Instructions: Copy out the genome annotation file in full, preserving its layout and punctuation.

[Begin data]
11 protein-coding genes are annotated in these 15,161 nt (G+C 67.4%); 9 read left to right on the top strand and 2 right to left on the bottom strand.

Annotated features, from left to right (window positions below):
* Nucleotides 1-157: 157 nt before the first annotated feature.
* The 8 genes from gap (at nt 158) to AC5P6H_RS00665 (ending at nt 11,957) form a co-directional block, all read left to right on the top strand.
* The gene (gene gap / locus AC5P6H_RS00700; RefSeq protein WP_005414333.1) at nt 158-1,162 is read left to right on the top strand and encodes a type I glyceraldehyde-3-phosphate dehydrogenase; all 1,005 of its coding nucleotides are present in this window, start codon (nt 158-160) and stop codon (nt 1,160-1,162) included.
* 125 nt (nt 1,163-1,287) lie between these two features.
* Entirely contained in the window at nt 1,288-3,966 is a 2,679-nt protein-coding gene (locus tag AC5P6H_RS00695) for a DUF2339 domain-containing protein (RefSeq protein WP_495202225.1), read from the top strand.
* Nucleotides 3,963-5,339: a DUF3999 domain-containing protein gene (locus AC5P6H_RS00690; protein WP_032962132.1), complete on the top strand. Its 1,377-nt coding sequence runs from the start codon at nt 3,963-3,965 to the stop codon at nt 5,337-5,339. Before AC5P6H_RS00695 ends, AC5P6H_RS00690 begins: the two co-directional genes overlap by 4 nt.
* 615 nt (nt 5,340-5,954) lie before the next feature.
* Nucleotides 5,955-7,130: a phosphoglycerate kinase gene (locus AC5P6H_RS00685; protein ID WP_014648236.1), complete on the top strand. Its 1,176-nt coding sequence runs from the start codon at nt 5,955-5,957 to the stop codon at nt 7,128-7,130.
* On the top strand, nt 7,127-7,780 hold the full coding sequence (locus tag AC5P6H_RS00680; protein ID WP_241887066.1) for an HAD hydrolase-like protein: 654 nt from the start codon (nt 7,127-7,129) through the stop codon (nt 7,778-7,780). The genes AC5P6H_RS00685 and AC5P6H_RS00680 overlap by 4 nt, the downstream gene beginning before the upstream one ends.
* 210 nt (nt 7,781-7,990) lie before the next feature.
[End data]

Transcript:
11 protein-coding genes are annotated in these 15,161 nt (G+C 67.4%); 9 read left to right on the top strand and 2 right to left on the bottom strand.

Annotated features, from left to right (window positions below):
* Nucleotides 1-157: 157 nt before the first annotated feature.
* The 8 genes from gap (at nt 158) to AC5P6H_RS00665 (ending at nt 11,957) form a co-directional block, all read left to right on the top strand.
* The gene (gene gap / locus AC5P6H_RS00700; RefSeq protein WP_005414333.1) at nt 158-1,162 is read left to right on the top strand and encodes a type I glyceraldehyde-3-phosphate dehydrogenase; all 1,005 of its coding nucleotides are present in this window, start codon (nt 158-160) and stop codon (nt 1,160-1,162) included.
* 125 nt (nt 1,163-1,287) lie between these two features.
* Entirely contained in the window at nt 1,288-3,966 is a 2,679-nt protein-coding gene (locus tag AC5P6H_RS00695) for a DUF2339 domain-containing protein (RefSeq protein WP_495202225.1), read from the top strand.
* Nucleotides 3,963-5,339: a DUF3999 domain-containing protein gene (locus AC5P6H_RS00690; protein WP_032962132.1), complete on the top strand. Its 1,377-nt coding sequence runs from the start codon at nt 3,963-3,965 to the stop codon at nt 5,337-5,339. Before AC5P6H_RS00695 ends, AC5P6H_RS00690 begins: the two co-directional genes overlap by 4 nt.
* 615 nt (nt 5,340-5,954) lie before the next feature.
* Nucleotides 5,955-7,130: a phosphoglycerate kinase gene (locus AC5P6H_RS00685; protein ID WP_014648236.1), complete on the top strand. Its 1,176-nt coding sequence runs from the start codon at nt 5,955-5,957 to the stop codon at nt 7,128-7,130.
* On the top strand, nt 7,127-7,780 hold the full coding sequence (locus tag AC5P6H_RS00680; protein ID WP_241887066.1) for an HAD hydrolase-like protein: 654 nt from the start codon (nt 7,127-7,129) through the stop codon (nt 7,778-7,780). The genes AC5P6H_RS00685 and AC5P6H_RS00680 overlap by 4 nt, the downstream gene beginning before the upstream one ends.
* 210 nt (nt 7,781-7,990) lie before the next feature.